An aromatic perennial herb (Chamaemelum nobile) in the composite family, native to Europe and the Mediterranean region, having feathery foliage and flower heads with white rays and yellow centers.


A low-growing plant (Bellis perennis) native to Europe and widely naturalized, having flower heads with white or pinkish rays. Also called English daisy.


A similar, related Eurasian annual plant (Matricaria recutita).


The flower head of any of these plants.


The dried flower heads of either one of these plants, used to make an herbal tea and yielding an oil used in commercial flavorings and perfumery.


(Slang) One that is deemed excellent or notable.


Alternative spelling of camomile


Plural of daisy


See Camomile.


Eurasian plant apple-scented foliage and white-rayed flowers and feathery leaves used medicinally; in some classification systems placed in genus Anthemis

Common Curiosities

What makes chamomile different from daisies?

Chamomile is primarily used for its medicinal properties in teas, whereas daisies are appreciated for their aesthetic value and symbolism.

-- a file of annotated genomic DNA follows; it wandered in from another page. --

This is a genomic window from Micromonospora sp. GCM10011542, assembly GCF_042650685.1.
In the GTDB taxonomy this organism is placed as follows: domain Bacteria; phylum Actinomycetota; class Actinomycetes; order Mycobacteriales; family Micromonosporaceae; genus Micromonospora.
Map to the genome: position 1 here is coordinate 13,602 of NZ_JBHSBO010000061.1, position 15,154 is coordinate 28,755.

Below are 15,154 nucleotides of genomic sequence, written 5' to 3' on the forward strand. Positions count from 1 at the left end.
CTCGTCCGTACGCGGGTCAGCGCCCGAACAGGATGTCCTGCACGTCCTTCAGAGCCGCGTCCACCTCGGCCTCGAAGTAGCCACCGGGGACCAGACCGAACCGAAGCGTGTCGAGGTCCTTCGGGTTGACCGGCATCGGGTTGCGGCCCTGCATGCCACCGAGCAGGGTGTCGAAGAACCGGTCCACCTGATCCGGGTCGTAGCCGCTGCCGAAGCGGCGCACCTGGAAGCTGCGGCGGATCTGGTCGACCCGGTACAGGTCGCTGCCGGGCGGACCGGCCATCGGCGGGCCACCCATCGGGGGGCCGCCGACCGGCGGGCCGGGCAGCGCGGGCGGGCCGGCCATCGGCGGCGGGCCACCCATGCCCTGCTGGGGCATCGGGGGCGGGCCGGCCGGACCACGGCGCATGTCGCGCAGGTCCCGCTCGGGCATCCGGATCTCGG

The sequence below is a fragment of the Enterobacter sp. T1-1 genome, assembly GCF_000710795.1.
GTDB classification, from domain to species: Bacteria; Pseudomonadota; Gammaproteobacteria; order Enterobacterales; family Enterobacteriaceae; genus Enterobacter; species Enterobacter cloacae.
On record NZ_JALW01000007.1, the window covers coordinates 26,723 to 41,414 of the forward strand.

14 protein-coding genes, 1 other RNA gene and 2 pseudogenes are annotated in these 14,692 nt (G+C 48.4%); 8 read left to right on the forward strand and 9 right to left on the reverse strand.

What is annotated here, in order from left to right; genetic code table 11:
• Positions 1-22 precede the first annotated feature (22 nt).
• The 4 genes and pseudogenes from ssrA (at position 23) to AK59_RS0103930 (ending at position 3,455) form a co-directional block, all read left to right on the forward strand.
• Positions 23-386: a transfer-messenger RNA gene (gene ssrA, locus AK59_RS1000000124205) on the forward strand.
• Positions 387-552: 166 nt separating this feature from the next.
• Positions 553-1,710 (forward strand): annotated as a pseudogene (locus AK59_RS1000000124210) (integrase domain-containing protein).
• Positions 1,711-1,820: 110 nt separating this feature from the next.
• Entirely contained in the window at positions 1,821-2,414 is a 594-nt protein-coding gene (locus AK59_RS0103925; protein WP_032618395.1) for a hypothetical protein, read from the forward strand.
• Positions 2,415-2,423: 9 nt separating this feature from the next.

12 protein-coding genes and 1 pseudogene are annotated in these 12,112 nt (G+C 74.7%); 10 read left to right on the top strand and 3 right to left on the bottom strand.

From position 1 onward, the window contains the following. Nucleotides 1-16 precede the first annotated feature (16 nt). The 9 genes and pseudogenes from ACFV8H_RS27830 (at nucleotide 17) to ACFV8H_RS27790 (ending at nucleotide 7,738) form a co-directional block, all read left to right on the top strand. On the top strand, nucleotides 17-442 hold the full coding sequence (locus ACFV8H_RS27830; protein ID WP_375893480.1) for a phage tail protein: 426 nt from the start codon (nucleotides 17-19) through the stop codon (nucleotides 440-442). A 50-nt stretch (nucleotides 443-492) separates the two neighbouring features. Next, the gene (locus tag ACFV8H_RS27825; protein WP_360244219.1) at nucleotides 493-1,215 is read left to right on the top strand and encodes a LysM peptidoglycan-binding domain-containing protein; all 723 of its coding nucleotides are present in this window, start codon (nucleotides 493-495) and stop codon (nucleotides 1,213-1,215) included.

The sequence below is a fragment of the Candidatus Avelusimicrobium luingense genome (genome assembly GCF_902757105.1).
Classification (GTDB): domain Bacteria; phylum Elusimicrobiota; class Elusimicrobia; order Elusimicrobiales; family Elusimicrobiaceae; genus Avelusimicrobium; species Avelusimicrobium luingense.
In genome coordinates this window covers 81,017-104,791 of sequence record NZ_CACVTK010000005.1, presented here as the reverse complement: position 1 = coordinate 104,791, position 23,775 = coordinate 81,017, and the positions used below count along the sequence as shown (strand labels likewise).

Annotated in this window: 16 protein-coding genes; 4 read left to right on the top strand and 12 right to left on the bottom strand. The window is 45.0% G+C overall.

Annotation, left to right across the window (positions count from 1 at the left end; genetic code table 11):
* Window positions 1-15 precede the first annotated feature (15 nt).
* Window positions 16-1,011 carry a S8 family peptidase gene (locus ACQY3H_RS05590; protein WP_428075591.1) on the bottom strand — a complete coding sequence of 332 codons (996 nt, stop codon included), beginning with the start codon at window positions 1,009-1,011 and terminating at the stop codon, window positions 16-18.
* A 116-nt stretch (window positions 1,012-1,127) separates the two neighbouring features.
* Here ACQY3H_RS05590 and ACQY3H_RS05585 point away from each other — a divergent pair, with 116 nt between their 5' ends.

How can you tell chamomile and daisies apart?

By their specific uses and the detailed aspects of their flowers; chamomile flowers are smaller with a more pronounced, apple-like scent.

Is chamomile safe for everyone?

Chamomile is generally safe, but people with allergies to plants in the Asteraceae family should avoid it.

Can chamomile and daisies grow together in a garden?

Yes, they can coexist beautifully in a garden, contributing to biodiversity and aesthetic variety.

Can daisies be used in any medicinal or therapeutic ways like chamomile?

Some daisy species have medicinal uses, but they are not as widely recognized or used as chamomile.

Can you drink daisy tea like chamomile tea?

While some daisy species may be edible or have herbal uses, chamomile is specifically sought after for its calming, medicinal benefits.

Are chamomile and daisies related?

Yes, both belong to the Asteraceae family, sharing similar flower structures but differing in uses and symbolism.